Ryan: Yeah. What blows me away is the amount of diversity in the verticals you’ve worked in, as well as the different jobs that you’ve actually done within them. On a matrix, it’s a pretty big list. But one of the things that I was wondering upfront is I see that you’ve worked in everything from e-commerce to media to the financial sector. Which of those that you’ve worked on in the past has been the most interesting or the most growth for you over the course of time?


Focusing on one customer segment

Sergey: That’s an interesting question. I haven’t thought of it that way from “Which one has been more interesting or not.” I initially tended – and this is what happens to most of the people – to specialize in a particular vertical. And so did. I specialized in eCommerce, and I worked for the top five of the top 10 eCom SaaS providers, both on the direct-to-consumer side – be it Sears or Nordstrom, Macy’s, all the federated businesses = or working for SaaS companies that were providing software to smaller and medium businesses – Magenta, Volusion, just typical what you hear as eCom providers.

I either consulted or worked for them, but over time, I realized that the verticals were not what really interested me, but really a particular segment of the customers that I really liked. This was a small to medium business, so I started to specialize not on the vertical or the particular vertical but really on a particular type of customer. I got to know the customer really well in that particular segment. The needs had emerged, and so I would start or join startups that were covering the needs of these customers across the board, be it construction vertical, e-commerce vertical, finance, or marketing vertical, and so on and so forth.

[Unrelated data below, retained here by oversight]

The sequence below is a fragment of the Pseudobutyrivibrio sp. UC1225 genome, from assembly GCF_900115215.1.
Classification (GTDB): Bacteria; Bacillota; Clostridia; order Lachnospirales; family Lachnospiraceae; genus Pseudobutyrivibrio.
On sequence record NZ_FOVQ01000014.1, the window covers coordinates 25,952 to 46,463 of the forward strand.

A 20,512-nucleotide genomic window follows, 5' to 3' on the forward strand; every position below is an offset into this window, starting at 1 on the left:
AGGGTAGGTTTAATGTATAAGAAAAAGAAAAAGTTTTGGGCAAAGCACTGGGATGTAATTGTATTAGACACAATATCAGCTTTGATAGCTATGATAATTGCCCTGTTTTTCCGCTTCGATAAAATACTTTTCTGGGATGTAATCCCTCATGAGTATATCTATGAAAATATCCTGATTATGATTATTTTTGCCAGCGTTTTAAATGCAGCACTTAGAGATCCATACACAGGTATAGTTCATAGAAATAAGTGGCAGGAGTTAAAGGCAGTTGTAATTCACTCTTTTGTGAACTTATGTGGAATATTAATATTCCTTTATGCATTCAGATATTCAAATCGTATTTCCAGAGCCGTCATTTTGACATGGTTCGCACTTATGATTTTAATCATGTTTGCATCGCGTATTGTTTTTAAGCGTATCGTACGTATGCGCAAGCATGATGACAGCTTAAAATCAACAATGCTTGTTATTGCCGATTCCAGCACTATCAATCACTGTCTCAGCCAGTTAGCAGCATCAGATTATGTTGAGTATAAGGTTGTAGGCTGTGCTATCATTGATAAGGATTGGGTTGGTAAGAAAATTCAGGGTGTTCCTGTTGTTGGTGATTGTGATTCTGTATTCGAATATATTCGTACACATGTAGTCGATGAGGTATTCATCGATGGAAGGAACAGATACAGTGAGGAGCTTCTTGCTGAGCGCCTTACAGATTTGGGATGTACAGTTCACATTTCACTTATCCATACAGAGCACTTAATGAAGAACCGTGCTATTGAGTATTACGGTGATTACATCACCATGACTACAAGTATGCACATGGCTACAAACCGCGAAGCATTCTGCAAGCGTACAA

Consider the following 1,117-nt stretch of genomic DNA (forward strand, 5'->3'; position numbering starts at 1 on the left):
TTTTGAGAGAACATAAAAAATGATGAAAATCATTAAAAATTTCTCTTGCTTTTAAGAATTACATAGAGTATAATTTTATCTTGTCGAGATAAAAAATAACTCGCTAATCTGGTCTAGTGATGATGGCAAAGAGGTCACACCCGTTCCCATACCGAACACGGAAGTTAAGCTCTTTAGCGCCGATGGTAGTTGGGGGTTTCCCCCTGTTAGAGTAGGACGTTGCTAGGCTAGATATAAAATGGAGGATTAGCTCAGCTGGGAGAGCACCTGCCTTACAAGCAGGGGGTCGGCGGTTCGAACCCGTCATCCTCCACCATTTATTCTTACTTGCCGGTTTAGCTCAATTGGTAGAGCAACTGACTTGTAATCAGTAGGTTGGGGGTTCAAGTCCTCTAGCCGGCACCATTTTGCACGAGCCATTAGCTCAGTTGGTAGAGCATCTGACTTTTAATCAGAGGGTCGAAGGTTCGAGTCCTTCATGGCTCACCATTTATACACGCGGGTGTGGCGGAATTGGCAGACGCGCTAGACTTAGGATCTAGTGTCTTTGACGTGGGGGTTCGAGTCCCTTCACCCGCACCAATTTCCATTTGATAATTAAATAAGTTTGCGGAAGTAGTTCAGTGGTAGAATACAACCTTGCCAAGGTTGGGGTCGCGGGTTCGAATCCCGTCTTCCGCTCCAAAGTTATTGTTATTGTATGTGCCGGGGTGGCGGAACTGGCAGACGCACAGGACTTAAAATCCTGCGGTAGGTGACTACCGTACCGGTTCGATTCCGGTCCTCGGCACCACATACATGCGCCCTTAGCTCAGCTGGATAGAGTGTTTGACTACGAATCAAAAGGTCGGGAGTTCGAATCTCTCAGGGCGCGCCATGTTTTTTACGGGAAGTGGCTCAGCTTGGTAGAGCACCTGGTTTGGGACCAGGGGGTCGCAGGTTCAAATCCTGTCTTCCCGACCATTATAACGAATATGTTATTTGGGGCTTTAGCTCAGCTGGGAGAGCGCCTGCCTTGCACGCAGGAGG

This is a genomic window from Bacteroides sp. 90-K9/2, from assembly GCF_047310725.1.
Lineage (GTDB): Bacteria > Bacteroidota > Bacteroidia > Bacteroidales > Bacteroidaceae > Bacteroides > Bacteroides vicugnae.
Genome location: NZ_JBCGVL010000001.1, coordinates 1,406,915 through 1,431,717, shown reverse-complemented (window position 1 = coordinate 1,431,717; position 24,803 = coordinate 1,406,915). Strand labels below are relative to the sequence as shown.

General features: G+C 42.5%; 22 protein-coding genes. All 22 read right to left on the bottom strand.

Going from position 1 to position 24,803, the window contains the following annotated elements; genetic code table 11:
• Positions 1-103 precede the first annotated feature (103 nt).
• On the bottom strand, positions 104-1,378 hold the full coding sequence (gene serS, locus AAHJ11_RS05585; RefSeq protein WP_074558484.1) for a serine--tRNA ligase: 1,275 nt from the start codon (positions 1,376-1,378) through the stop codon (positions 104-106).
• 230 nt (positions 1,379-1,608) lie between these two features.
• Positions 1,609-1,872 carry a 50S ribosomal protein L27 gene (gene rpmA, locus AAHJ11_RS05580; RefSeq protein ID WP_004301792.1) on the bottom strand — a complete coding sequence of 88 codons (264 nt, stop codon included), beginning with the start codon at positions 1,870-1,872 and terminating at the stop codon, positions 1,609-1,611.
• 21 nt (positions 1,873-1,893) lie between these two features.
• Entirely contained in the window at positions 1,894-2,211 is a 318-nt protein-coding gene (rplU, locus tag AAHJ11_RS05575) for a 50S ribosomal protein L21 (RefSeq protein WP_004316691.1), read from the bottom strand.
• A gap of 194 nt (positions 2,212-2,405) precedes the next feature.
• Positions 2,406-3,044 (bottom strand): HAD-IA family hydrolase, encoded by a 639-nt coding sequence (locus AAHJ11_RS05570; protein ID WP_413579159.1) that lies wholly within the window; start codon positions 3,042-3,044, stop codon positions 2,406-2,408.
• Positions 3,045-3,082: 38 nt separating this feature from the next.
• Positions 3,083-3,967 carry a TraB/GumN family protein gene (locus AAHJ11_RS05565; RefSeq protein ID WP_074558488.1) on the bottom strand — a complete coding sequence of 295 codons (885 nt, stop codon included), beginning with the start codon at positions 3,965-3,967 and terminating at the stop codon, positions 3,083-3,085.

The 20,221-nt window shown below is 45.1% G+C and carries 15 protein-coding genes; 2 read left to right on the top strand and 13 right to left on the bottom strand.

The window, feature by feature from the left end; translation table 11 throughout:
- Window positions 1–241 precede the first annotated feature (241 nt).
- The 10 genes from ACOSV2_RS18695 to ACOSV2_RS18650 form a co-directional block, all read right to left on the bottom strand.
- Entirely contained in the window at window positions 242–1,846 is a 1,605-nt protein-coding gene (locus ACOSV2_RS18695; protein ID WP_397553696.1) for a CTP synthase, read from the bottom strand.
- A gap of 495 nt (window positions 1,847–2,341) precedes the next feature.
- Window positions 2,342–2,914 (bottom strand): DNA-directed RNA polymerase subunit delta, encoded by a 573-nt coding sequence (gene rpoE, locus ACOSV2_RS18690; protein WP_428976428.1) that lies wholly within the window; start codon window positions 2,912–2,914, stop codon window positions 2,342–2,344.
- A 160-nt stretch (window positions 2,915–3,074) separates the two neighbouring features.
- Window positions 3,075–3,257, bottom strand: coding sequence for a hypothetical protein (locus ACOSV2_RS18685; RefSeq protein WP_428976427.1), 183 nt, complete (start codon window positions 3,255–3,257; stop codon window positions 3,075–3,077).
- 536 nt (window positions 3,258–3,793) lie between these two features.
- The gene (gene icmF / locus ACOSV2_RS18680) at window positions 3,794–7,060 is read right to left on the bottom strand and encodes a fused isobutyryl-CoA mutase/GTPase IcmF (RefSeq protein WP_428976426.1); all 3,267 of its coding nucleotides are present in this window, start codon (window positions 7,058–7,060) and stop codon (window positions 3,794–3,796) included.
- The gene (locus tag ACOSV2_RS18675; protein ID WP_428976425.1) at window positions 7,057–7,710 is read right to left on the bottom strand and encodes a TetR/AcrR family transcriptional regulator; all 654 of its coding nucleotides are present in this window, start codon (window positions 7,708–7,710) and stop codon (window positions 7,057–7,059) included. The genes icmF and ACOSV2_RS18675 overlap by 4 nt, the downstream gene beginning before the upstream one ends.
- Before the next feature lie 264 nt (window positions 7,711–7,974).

The role of CTO and what it entails

Ryan: Yeah, that’s amazing. And it actually brings up a very good point of this kind of separation between these larger federated companies that you’re pointing out and startups and the way when you’re covering those types of customers, the companies themselves have to be a little bit different in the way that they’re working and the way that the financing is set up within the company causes a completely different way of doing business as well internally. What are some of the big differences you’ve seen over the course of time between working at some of the larger companies and some of the smaller companies and being tech leaders within them?

Sergey: It’s a really interesting question because there’s a lot of diversity, and also, there’s a lot of confusion about the role of the CTO in the smaller company and the large company. Again, roles are somewhat malleable, and so they have evolved over time, but in general, larger companies demand different things from technical leaders, be it a CTO or a VP of Engineering.


CTO is not just about “T”

Again, some of the titles have been somewhat diluted based on the size of the company, but the biggest difference from a startup perspective is we need to have a lot of people within the company, so if you’re a technical guy, then they call you a CTO, and they just expect for you to do a whole gamut of activities from actually writing the software and hiring the team and managing everything technically related, so if it has an on and off switch, they want you to handle it but at the same time be in the boardroom and talk to the investors and whatnot.